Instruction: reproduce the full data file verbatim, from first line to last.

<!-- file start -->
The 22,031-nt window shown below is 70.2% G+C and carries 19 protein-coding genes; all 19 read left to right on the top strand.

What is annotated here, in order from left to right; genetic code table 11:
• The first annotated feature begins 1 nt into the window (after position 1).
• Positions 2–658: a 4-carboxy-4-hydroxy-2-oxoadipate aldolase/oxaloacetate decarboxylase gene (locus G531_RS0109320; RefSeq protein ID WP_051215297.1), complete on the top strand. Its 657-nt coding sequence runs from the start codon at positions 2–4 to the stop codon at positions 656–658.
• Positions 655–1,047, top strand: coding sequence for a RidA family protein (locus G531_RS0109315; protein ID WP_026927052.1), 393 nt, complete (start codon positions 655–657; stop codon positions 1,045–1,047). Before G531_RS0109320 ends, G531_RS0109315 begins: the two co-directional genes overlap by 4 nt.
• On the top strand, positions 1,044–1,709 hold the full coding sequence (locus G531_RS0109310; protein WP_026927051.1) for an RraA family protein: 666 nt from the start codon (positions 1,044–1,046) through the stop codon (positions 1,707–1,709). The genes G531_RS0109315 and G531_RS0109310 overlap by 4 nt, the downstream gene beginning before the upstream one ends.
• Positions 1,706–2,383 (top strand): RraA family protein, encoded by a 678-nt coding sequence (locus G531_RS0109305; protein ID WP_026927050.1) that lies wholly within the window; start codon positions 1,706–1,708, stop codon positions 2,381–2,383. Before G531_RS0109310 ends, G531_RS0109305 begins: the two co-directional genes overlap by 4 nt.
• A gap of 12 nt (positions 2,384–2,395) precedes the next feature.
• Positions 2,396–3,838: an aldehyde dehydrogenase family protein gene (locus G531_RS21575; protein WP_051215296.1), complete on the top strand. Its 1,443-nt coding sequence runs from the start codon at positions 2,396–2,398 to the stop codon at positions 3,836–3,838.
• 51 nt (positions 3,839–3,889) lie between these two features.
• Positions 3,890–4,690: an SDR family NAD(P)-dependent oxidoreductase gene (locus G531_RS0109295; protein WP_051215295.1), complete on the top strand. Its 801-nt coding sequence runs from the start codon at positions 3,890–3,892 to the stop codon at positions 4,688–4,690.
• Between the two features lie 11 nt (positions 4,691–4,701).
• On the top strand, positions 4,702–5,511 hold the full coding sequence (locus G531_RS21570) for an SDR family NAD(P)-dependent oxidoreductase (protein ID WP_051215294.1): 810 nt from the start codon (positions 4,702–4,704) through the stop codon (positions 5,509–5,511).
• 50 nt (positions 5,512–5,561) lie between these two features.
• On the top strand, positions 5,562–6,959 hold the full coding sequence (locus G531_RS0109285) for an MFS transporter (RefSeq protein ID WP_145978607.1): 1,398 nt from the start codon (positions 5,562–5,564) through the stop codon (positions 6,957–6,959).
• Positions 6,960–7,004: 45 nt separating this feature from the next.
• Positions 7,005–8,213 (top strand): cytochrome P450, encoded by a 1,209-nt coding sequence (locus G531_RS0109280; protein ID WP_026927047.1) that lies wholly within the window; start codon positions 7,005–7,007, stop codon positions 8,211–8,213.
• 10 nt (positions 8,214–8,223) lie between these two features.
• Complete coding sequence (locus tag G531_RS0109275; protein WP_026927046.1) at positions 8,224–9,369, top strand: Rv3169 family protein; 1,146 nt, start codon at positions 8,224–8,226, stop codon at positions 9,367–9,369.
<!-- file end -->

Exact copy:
The 22,031-nt window shown below is 70.2% G+C and carries 19 protein-coding genes; all 19 read left to right on the top strand.

What is annotated here, in order from left to right; genetic code table 11:
• The first annotated feature begins 1 nt into the window (after position 1).
• Positions 2–658: a 4-carboxy-4-hydroxy-2-oxoadipate aldolase/oxaloacetate decarboxylase gene (locus G531_RS0109320; RefSeq protein ID WP_051215297.1), complete on the top strand. Its 657-nt coding sequence runs from the start codon at positions 2–4 to the stop codon at positions 656–658.
• Positions 655–1,047, top strand: coding sequence for a RidA family protein (locus G531_RS0109315; protein ID WP_026927052.1), 393 nt, complete (start codon positions 655–657; stop codon positions 1,045–1,047). Before G531_RS0109320 ends, G531_RS0109315 begins: the two co-directional genes overlap by 4 nt.
• On the top strand, positions 1,044–1,709 hold the full coding sequence (locus G531_RS0109310; protein WP_026927051.1) for an RraA family protein: 666 nt from the start codon (positions 1,044–1,046) through the stop codon (positions 1,707–1,709). The genes G531_RS0109315 and G531_RS0109310 overlap by 4 nt, the downstream gene beginning before the upstream one ends.
• Positions 1,706–2,383 (top strand): RraA family protein, encoded by a 678-nt coding sequence (locus G531_RS0109305; protein ID WP_026927050.1) that lies wholly within the window; start codon positions 1,706–1,708, stop codon positions 2,381–2,383. Before G531_RS0109310 ends, G531_RS0109305 begins: the two co-directional genes overlap by 4 nt.
• A gap of 12 nt (positions 2,384–2,395) precedes the next feature.
• Positions 2,396–3,838: an aldehyde dehydrogenase family protein gene (locus G531_RS21575; protein WP_051215296.1), complete on the top strand. Its 1,443-nt coding sequence runs from the start codon at positions 2,396–2,398 to the stop codon at positions 3,836–3,838.
• 51 nt (positions 3,839–3,889) lie between these two features.
• Positions 3,890–4,690: an SDR family NAD(P)-dependent oxidoreductase gene (locus G531_RS0109295; protein WP_051215295.1), complete on the top strand. Its 801-nt coding sequence runs from the start codon at positions 3,890–3,892 to the stop codon at positions 4,688–4,690.
• Between the two features lie 11 nt (positions 4,691–4,701).
• On the top strand, positions 4,702–5,511 hold the full coding sequence (locus G531_RS21570) for an SDR family NAD(P)-dependent oxidoreductase (protein ID WP_051215294.1): 810 nt from the start codon (positions 4,702–4,704) through the stop codon (positions 5,509–5,511).
• 50 nt (positions 5,512–5,561) lie between these two features.
• On the top strand, positions 5,562–6,959 hold the full coding sequence (locus G531_RS0109285) for an MFS transporter (RefSeq protein ID WP_145978607.1): 1,398 nt from the start codon (positions 5,562–5,564) through the stop codon (positions 6,957–6,959).
• Positions 6,960–7,004: 45 nt separating this feature from the next.
• Positions 7,005–8,213 (top strand): cytochrome P450, encoded by a 1,209-nt coding sequence (locus G531_RS0109280; protein ID WP_026927047.1) that lies wholly within the window; start codon positions 7,005–7,007, stop codon positions 8,211–8,213.
• 10 nt (positions 8,214–8,223) lie between these two features.
• Complete coding sequence (locus tag G531_RS0109275; protein WP_026927046.1) at positions 8,224–9,369, top strand: Rv3169 family protein; 1,146 nt, start codon at positions 8,224–8,226, stop codon at positions 9,367–9,369.